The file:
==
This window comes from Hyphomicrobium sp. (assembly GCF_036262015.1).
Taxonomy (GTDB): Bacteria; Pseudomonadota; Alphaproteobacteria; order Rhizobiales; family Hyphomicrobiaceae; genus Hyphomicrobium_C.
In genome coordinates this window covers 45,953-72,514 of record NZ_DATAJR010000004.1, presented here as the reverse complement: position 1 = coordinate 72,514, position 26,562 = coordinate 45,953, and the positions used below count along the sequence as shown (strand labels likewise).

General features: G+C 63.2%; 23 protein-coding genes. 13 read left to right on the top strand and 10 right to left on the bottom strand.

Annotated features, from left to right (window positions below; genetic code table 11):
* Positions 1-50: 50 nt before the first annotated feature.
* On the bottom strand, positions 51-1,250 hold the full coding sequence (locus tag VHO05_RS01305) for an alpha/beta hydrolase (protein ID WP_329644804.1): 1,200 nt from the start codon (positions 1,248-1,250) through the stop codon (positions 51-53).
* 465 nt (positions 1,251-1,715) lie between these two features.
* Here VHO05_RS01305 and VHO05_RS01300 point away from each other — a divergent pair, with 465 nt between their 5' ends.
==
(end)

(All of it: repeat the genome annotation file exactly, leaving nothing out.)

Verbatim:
This window comes from Hyphomicrobium sp. (assembly GCF_036262015.1).
Taxonomy (GTDB): Bacteria; Pseudomonadota; Alphaproteobacteria; order Rhizobiales; family Hyphomicrobiaceae; genus Hyphomicrobium_C.
In genome coordinates this window covers 45,953-72,514 of record NZ_DATAJR010000004.1, presented here as the reverse complement: position 1 = coordinate 72,514, position 26,562 = coordinate 45,953, and the positions used below count along the sequence as shown (strand labels likewise).

General features: G+C 63.2%; 23 protein-coding genes. 13 read left to right on the top strand and 10 right to left on the bottom strand.

Annotated features, from left to right (window positions below; genetic code table 11):
* Positions 1-50: 50 nt before the first annotated feature.
* On the bottom strand, positions 51-1,250 hold the full coding sequence (locus tag VHO05_RS01305) for an alpha/beta hydrolase (protein ID WP_329644804.1): 1,200 nt from the start codon (positions 1,248-1,250) through the stop codon (positions 51-53).
* 465 nt (positions 1,251-1,715) lie between these two features.
* Here VHO05_RS01305 and VHO05_RS01300 point away from each other — a divergent pair, with 465 nt between their 5' ends.